In 1992 my former NME boss asked me if I’d like to create my own magazine. “Yes, of course. Music, football, comedy, clubs, drinking, travel, film. Up and coming stars like Eric Cantona and Prince Naseem Hamed, comedians like Vic and Bob, heavy drinking legends like Hurricane Higgins and Peter O’Toole. Arena edited by Hunter Thompson. I want to create ‘Generational Tension.’” I was 26 and there was no magazine that reflected my life, so I set about creating one.
The industry wisdom was that “men don’t read lifestyle magazines like women do”, but it got the green light and my boss said: “you’ve got everything men like except women”. So we ran two large photos of an unknown actress called Elizabeth Hurley in her lingerie.
Right time, right place, for us and Liz. It turned out that men did want to read magazines. Campaign wrote “I love Loaded because it reflects who I am, rather than who I’m supposed to be.”
It quickly became a loud, brash, colourful national phenomenon, a must-read for men of all ages, so popular it took its first pound of profit in 12 weeks against a forecast of three years. The media queued up to analyse Loaded but it was just a mag about having a good time, all the time.
Throughout my three years there, I ran 28 male covers and eight women — largely famous stars like Uma Thurman and and Kylie, who had stories to tell. Our typical cover was a comedian laughing, our tone of voice self-deprecating and irreverent. Will Carling, Suggs, The Simpsons, Frank Skinner, Shaun Ryder, Gazza were all delighted to make the cover.
Despite Loaded later being associated with Babecast babes, we featured just two Page 3 girls that we fancied on the cover, Kathy Lloyd and Jo Guest — and we photographed them in clothes and interviewed them. Kathy went onto to appear on TFI Friday and Jo appeared in Blur’s “Country House” video.
Within a year Loaded was market leader in a sector previously occupied by style orientated Arena, and American imports like Esquire. We were more “man at the bar” than their “man at his best”. They were so out of touch with club-and-football-going young men that we had a totally captive audience. The head of Estee Lauder in Europe told me “this was the first time we got young men all in one place to advertise to.”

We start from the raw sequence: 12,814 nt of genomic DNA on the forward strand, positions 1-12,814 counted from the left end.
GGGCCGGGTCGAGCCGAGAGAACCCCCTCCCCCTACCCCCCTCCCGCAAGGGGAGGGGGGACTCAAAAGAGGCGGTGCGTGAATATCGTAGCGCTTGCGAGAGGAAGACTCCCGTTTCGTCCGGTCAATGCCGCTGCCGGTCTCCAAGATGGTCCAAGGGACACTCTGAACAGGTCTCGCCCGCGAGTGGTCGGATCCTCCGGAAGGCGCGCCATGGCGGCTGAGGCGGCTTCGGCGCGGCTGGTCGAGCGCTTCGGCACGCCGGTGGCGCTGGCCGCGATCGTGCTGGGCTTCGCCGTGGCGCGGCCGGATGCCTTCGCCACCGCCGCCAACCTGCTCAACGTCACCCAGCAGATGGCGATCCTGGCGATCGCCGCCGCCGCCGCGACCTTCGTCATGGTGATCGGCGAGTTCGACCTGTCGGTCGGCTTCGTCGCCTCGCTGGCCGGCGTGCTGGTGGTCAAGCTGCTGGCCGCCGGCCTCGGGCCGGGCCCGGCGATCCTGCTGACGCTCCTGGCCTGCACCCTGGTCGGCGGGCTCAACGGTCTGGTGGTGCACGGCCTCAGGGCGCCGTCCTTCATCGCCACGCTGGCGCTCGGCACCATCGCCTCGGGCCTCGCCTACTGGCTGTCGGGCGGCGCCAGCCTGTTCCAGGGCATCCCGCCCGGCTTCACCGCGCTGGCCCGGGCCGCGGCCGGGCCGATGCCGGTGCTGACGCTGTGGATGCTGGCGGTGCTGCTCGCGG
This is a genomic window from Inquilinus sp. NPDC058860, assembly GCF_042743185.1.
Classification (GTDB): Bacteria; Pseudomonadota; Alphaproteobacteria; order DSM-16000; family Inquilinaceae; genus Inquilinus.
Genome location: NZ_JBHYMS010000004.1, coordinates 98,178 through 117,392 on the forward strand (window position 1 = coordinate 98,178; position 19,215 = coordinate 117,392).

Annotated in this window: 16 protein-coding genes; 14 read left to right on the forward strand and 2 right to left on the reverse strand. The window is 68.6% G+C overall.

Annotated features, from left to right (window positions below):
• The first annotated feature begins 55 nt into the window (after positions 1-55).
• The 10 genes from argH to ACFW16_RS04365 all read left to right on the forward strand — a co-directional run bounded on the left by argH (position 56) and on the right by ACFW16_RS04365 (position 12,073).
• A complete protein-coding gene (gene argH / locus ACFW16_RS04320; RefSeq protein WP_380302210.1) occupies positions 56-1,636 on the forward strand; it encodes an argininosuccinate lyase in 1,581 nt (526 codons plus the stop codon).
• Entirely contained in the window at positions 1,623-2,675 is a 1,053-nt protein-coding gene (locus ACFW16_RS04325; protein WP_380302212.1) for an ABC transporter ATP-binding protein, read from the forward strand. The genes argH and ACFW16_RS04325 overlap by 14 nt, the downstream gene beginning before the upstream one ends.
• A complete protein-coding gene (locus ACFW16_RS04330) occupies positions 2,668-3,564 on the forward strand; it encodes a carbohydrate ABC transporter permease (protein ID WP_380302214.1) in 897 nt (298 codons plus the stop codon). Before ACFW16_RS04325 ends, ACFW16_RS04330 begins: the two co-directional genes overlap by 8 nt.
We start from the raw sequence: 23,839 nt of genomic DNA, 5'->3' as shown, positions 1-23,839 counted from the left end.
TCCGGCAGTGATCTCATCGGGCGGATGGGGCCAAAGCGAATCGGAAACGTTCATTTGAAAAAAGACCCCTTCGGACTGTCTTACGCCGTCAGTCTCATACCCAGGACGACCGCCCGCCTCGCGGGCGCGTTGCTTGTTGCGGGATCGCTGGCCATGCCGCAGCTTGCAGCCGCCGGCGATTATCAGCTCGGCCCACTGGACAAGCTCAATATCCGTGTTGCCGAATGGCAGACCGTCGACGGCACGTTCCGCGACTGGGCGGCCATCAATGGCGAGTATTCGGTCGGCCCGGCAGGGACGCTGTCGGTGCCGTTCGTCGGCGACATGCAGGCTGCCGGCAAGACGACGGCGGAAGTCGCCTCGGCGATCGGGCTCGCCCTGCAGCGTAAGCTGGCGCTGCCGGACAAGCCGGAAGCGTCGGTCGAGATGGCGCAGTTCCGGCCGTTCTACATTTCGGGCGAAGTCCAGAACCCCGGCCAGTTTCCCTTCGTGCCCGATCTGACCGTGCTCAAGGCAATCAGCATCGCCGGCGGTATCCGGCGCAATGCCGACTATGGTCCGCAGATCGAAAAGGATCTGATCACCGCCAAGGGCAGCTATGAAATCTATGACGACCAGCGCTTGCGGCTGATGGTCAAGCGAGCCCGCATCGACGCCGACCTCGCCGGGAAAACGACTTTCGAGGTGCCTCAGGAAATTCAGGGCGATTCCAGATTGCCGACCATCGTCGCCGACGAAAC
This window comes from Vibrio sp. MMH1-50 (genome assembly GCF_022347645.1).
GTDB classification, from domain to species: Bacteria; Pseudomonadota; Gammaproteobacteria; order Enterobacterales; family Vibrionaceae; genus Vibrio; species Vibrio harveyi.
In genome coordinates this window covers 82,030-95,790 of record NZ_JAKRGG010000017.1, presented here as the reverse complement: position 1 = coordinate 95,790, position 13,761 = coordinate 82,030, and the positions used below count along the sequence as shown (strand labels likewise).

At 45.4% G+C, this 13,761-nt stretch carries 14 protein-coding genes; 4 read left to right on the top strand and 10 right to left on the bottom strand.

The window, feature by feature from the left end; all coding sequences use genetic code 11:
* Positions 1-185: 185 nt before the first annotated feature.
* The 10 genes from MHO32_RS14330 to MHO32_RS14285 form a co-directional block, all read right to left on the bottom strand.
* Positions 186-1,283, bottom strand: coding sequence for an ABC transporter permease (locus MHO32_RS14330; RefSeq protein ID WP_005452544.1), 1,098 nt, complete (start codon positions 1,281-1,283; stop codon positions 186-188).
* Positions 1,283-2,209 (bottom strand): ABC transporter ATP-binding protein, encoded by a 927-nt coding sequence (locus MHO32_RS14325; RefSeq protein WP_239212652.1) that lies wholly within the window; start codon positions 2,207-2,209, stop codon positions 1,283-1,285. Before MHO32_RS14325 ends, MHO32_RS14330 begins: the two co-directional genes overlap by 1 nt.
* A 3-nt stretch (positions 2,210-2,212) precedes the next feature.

The idea that a men’s magazine columnist would recommend setting fire to a woman’s pubic hair was the opposite of Loaded’s celebrations of things we loved
Pretty soon copycat titles cropped up — FHM and Maxim, Ralph in Australia, Stuff in America. These publications were desperate to catch up, so they featured women in bras and bikinis on every cover, wall to wall cleavage — Maxim with the woman from the Flake advert, FHM with The X Files’ Gillian Anderson.
We could sell a third of a million copies with Harry Hill sitting on a stuffed badger. Admittedly, our written gung-ho enthusiasm for women we fancied didn’t go down too well with feminist columnists in the Guardian, but we didn’t have articles about relationships or how to treat women.
Ten years after Loaded started, when I was off running my own publishing PLC, and being a parent for the first time, Nuts and Zoo launched. They were flimsy, weekly male titles that looked like a cross between gossip mags and old motor-mechanic topless pin-up calendars. As one mate who was 17 then told me “they were obsessed with naked women, but didn’t look like they knew any.” Like many of his generation he turned to the internet for fun.
The whole media period of the Noughties seemed to have pivoted towards being spiteful about people
The weeklies were a post peak dilution of what Maxim and FHM and Loaded (after my time) had been doing, with endless babes on the cover. More tabloidy, more disposable. They didn’t bring with them the cult heroes, the legendary male personalities who helped engine Loaded initially. My Loaded was influenced by my time in the NME, lengthy features on people we loved — Nuts and Zoo were launched by cynical people simply attempting to slice off more market share of the sector. Initially, younger audiences lapped it up, but they quickly headed for the internet and then social media.
The whole media period of the Noughties seemed to have pivoted towards being spiteful about people, the idea that a men’s magazine columnist would recommend setting fire to a woman’s pubic hair or slashing her with a blade, or publishing a list of “gays it’s ok to like” as the weeklies did, were the opposite of Loaded’s celebrations of things we loved.
When I was writing my recent memoir Animal House, I was re-reading Loaded 25 years on and, though we used the word ‘bird’ too often, largely the magazine was funny and full of self mockery. Like a cross between Withnail and The Likely Lads.
Women were familiar with this outlook. In our letters page, one asked if she could have her husband back and another asked if we could stop making it so funny, because her husband was keeping her up at night laughing. By the time I left in 1997 the independent National Readership Survey said 10% of our sales were to women, that’s over 30,000 people. The brilliant Paula Yates said: “I know exactly what you Loaded boys want. To be in bed with a beautiful woman and a big bag of crisps watching Match of The Day.” And she was right.
Animal House by Loaded creator James Brown is published by Quercus.